A Literature of Hope

Science-Fiction and Fantasy have their historical generation in hope.

The early tales of Science-Fiction involved spectacular technologies, new vistas on new worlds. The new technologies speculated allowed mankind to escape his current boundaries of this world and time. Many current problems are often solved, and, while new problems are created or discovered, the early golden-age adventurers and scientists of Science-Fiction went forth to deal with them. The very concept was usually hopeful: looking forward to a new future, unafraid, rather than pining about a lost past as so many myths of the earlier ages did.

The fantasies of Tolkein and others of his time grew out of a fusion of myth, and medieval high romance. While such tales looked backward to a simpler time, there was the reach for the transcendent, the good, the noble that infused the pages of such earlier works. The concept is one of hope: fighting against supernatural and moral darkness with virtue and honor with the light of good on the side of the heroes.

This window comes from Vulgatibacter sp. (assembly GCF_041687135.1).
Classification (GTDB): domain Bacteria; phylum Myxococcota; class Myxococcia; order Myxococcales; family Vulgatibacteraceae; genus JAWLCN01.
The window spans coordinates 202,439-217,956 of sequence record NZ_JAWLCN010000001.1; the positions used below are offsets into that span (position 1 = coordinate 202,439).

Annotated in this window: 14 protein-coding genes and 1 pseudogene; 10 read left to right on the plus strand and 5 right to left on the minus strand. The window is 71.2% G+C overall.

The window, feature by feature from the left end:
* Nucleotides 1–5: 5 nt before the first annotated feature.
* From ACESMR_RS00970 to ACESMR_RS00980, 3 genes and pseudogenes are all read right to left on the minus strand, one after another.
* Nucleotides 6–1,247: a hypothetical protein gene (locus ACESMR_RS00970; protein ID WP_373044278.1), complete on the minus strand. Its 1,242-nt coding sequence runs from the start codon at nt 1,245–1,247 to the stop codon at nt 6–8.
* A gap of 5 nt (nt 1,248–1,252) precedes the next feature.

While golden-age Science-Fiction looked to a future based on the hope of reason, technology and industriousness, golden age Fantasy looked back on the hopes of wonder, magic and the spiritual. Both deal with a separate but essential part of the human need of hope. Both can provide an energy that can help human beings not only deal with current circumstances, but hope for something better. In the case of Science-Fiction it is a hope of a better future, in the case of Fantasy it is hope of the power of virtue to triumph over darkness.

This, then is the original fount of speculative fiction: hope, amidst a background of wonder.